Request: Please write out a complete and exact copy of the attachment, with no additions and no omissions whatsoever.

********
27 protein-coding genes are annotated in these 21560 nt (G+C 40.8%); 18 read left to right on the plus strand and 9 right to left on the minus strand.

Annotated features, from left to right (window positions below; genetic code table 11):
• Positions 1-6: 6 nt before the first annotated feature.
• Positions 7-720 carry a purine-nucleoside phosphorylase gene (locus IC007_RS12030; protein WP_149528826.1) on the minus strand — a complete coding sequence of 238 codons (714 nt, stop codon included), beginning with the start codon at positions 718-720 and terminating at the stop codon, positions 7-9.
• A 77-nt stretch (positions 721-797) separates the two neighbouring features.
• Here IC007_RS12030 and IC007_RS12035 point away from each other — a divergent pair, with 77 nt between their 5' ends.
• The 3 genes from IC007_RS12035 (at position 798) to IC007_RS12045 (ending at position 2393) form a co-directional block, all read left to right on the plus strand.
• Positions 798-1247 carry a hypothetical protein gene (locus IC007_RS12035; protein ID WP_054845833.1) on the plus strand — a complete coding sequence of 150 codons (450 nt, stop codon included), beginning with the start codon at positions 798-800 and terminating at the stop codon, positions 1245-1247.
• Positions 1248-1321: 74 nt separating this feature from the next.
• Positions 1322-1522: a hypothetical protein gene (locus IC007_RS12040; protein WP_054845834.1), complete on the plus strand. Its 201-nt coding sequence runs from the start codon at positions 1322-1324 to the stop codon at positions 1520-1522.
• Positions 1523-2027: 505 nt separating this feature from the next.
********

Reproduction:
27 protein-coding genes are annotated in these 21560 nt (G+C 40.8%); 18 read left to right on the plus strand and 9 right to left on the minus strand.

Annotated features, from left to right (window positions below; genetic code table 11):
• Positions 1-6: 6 nt before the first annotated feature.
• Positions 7-720 carry a purine-nucleoside phosphorylase gene (locus IC007_RS12030; protein WP_149528826.1) on the minus strand — a complete coding sequence of 238 codons (714 nt, stop codon included), beginning with the start codon at positions 718-720 and terminating at the stop codon, positions 7-9.
• A 77-nt stretch (positions 721-797) separates the two neighbouring features.
• Here IC007_RS12030 and IC007_RS12035 point away from each other — a divergent pair, with 77 nt between their 5' ends.
• The 3 genes from IC007_RS12035 (at position 798) to IC007_RS12045 (ending at position 2393) form a co-directional block, all read left to right on the plus strand.
• Positions 798-1247 carry a hypothetical protein gene (locus IC007_RS12035; protein ID WP_054845833.1) on the plus strand — a complete coding sequence of 150 codons (450 nt, stop codon included), beginning with the start codon at positions 798-800 and terminating at the stop codon, positions 1245-1247.
• Positions 1248-1321: 74 nt separating this feature from the next.
• Positions 1322-1522: a hypothetical protein gene (locus IC007_RS12040; protein WP_054845834.1), complete on the plus strand. Its 201-nt coding sequence runs from the start codon at positions 1322-1324 to the stop codon at positions 1520-1522.
• Positions 1523-2027: 505 nt separating this feature from the next.